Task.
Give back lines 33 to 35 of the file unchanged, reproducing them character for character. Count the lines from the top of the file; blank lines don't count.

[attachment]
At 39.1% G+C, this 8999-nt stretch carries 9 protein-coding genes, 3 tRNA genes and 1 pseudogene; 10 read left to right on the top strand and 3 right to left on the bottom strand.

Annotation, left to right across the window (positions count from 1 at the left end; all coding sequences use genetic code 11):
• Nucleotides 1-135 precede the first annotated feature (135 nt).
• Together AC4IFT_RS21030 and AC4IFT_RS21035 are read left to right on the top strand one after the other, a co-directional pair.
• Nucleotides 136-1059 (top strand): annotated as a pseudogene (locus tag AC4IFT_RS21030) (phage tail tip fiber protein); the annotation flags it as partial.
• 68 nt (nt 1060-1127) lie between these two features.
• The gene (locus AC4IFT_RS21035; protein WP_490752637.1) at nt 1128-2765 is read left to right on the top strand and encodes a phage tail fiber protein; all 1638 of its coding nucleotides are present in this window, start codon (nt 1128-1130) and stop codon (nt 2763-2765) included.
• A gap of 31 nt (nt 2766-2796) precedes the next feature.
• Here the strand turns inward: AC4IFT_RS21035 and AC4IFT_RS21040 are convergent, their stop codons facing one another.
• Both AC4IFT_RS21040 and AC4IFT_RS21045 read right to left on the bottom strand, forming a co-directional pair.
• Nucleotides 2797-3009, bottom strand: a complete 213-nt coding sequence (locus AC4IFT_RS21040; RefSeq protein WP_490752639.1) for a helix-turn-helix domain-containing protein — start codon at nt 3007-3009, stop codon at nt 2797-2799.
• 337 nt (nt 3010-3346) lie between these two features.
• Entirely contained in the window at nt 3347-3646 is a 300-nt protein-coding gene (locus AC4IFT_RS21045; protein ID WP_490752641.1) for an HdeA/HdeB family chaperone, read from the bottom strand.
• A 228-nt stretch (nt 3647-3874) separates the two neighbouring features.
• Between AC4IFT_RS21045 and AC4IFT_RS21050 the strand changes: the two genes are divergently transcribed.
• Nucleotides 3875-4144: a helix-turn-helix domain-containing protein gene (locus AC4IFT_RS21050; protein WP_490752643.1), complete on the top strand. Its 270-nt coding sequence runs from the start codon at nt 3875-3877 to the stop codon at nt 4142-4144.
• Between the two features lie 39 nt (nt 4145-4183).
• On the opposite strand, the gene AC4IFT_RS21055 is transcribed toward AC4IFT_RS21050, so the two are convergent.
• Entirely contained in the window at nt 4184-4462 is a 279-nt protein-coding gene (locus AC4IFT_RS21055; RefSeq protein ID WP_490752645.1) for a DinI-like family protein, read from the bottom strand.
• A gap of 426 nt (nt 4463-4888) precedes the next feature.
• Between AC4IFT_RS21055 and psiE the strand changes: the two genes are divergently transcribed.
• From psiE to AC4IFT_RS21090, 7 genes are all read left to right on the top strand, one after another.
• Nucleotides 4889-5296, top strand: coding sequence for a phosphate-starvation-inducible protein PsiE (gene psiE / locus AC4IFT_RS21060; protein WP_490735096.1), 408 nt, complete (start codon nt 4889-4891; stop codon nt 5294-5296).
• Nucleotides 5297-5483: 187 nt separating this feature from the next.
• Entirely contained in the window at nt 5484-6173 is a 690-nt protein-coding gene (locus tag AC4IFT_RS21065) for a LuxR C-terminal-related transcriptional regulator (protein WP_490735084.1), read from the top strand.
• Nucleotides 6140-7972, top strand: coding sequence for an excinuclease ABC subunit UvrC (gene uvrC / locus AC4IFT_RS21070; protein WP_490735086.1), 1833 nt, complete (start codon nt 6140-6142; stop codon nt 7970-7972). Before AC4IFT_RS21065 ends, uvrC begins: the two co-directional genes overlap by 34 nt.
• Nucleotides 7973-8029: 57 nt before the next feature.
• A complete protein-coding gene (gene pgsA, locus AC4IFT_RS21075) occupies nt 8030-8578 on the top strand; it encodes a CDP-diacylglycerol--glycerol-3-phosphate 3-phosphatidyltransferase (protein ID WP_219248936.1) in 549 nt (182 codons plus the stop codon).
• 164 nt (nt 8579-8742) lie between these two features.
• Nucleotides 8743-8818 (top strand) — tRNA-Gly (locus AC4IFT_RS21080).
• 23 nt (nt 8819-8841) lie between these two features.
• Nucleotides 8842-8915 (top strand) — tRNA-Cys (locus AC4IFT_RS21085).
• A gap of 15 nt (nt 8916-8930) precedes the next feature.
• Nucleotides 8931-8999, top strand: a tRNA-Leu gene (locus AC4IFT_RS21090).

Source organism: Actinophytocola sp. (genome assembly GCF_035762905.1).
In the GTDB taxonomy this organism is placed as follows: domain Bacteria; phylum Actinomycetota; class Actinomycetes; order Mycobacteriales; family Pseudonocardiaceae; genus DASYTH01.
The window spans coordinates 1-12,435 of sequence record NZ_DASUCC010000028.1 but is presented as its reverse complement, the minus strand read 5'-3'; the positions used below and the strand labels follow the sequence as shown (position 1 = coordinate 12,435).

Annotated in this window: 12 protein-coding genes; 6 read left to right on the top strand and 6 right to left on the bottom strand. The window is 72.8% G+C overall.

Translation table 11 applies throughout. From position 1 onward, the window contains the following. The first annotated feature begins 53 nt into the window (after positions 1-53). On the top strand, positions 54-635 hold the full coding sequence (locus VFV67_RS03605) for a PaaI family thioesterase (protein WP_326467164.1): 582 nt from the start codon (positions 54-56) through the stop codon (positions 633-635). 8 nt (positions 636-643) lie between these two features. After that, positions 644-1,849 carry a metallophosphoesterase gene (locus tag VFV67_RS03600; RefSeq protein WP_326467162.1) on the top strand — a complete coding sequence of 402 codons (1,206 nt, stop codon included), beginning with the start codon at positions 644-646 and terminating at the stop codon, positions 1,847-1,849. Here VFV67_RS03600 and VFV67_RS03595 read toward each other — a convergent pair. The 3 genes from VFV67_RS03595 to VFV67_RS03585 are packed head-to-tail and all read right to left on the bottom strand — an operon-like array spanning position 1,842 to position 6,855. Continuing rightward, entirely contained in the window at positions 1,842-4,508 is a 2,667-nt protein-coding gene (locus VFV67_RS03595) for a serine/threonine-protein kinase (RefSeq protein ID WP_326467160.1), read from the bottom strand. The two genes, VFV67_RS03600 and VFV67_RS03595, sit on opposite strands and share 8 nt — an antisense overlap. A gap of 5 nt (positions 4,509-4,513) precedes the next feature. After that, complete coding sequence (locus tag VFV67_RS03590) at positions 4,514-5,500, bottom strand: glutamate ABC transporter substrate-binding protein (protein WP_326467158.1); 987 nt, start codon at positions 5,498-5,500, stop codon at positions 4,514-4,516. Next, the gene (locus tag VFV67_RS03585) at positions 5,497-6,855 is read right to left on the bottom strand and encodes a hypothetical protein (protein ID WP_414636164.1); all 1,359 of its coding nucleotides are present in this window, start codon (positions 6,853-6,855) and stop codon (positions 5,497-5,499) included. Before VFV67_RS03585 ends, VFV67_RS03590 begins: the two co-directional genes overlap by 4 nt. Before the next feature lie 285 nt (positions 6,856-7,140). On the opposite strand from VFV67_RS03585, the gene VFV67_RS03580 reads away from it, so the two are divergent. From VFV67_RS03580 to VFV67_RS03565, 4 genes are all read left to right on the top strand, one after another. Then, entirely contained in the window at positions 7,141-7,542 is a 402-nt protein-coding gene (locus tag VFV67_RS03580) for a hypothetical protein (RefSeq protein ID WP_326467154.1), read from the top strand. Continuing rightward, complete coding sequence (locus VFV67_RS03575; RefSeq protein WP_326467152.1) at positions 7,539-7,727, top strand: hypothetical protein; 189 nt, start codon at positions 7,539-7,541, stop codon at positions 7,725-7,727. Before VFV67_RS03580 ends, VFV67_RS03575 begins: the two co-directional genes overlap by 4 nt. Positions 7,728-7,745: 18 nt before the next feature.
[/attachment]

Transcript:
• A gap of 15 nt (nt 8916-8930) precedes the next feature.
• Nucleotides 8931-8999, top strand: a tRNA-Leu gene (locus AC4IFT_RS21090).

Source organism: Actinophytocola sp. (genome assembly GCF_035762905.1).